The B.C. legislature adjourns Thursday after a late rush of legislation presented by the government.

Bills pushed through in rush for summer

A dozen bills were pushed through with minimal debate in the last two days of the B.C. legislature’s spring session.

A dozen bills were pushed through with minimal debate in the last two days of the B.C. legislature’s spring session, and four more will be left in limbo until the B.C. Liberal government decides whether to proceed with a scheduled fall session.

B.C. Liberal house leader Rich Coleman moved Wednesday to divide up the remaining time left to debate a stack of legislation tabled by government ministers in recent weeks. Bills receiving less than an hour of additional scrutiny include changes to ferry legislation, new penalty provisions for transit fare evasion, changes to support harsher roadside penalties for suspected impaired drivers, the establishment of a Family Day holiday and the reinstatement of the provincial sales tax (PST).

NDP house leader John Horgan said complicated issues such as sales tax transition for new home sales can’t possibly be understood in the 30 minutes allowed for debate.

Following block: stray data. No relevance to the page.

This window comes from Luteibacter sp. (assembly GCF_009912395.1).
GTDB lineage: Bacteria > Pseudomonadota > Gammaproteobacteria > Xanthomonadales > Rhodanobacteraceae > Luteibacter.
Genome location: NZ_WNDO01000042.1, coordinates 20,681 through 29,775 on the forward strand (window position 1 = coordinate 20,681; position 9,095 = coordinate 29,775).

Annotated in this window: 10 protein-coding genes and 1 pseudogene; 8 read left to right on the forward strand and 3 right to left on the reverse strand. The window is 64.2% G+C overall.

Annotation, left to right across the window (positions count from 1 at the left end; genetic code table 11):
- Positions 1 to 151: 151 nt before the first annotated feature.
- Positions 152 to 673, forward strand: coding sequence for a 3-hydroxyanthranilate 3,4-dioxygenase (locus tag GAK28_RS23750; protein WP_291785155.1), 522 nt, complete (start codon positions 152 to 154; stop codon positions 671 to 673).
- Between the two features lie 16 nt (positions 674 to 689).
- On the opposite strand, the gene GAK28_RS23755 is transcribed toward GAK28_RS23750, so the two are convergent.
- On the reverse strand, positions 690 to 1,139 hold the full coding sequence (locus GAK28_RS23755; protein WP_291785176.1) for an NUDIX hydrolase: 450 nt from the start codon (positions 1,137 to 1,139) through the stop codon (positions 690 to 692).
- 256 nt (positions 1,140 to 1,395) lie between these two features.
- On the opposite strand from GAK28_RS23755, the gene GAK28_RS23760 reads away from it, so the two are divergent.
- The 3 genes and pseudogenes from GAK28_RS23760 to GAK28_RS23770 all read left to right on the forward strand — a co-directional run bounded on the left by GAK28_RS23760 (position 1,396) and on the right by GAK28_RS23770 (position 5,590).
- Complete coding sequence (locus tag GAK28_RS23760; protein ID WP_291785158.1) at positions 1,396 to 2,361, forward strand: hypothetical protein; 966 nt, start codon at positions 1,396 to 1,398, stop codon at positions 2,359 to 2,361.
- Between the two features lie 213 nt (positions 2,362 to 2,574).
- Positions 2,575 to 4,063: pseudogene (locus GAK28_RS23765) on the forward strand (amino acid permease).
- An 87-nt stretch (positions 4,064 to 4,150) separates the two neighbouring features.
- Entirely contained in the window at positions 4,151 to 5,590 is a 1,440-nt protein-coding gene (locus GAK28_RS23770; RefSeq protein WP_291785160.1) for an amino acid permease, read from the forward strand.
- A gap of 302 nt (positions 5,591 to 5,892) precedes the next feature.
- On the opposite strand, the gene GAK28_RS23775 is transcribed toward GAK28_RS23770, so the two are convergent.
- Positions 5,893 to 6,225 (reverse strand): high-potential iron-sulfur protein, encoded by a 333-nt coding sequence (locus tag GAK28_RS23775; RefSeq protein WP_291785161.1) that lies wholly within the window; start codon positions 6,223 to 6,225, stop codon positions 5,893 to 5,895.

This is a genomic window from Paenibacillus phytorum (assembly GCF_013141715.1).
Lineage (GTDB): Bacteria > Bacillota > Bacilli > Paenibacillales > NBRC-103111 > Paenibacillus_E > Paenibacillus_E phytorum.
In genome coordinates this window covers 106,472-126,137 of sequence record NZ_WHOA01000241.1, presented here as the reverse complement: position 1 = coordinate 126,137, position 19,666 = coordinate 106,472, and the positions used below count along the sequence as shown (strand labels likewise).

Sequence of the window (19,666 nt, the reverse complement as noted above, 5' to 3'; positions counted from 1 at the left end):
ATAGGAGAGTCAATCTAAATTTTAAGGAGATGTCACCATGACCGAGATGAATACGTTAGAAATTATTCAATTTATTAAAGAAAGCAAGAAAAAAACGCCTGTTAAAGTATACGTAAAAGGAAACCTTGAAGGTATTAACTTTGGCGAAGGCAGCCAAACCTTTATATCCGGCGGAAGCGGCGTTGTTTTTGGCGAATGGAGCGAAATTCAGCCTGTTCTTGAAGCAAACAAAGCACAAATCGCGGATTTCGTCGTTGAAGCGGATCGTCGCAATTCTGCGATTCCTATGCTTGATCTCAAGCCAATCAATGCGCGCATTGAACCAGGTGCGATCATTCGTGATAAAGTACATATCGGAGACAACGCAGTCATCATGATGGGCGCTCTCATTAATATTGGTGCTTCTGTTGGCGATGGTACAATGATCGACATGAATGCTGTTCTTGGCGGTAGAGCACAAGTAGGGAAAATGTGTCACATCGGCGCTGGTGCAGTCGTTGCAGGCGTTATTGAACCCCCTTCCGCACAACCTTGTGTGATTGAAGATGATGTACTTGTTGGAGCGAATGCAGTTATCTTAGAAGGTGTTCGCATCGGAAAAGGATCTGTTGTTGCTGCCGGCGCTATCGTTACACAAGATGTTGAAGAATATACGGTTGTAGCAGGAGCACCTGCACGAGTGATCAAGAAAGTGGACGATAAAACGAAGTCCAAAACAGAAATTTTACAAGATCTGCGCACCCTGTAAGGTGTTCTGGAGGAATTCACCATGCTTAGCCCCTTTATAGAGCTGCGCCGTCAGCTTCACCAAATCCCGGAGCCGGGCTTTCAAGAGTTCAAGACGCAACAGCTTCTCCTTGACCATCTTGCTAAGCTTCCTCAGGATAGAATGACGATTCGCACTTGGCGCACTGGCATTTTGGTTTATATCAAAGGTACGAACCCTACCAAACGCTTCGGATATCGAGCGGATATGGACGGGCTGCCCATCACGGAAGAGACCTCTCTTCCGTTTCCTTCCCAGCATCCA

The B.C. Liberals have “completely and utterly botched” this legislative session, with 15 bills presented with only eight sitting days left, Horgan said.

Coleman and Finance Minister Kevin Falcon have previously said the late flood of legislation was caused partly by the staff time required to dismantle the harmonized sales tax, set to end next spring.

The legislative logjam prompted the government to open a third chamber in a committee room, holding three simultaneous debates for the first time in B.C. history.

Coleman said the NDP opposition wasted hours of debate time speaking to legislation that they ended up supporting, and opposing the use of a third debate chamber.

“If they hadn’t spent three days talking about the HST when the PST bill was the one they were supposed to be debating, and given us leave to do the third house, all the work would have got done,” Coleman said.

The four bills not passed in the spring session include a restructuring of ambulance services, and regulatory changes affecting disease reporting on farms. Another bill left in limbo would modernize movie regulations, and the fourth makes changes to water use in oil and gas drilling.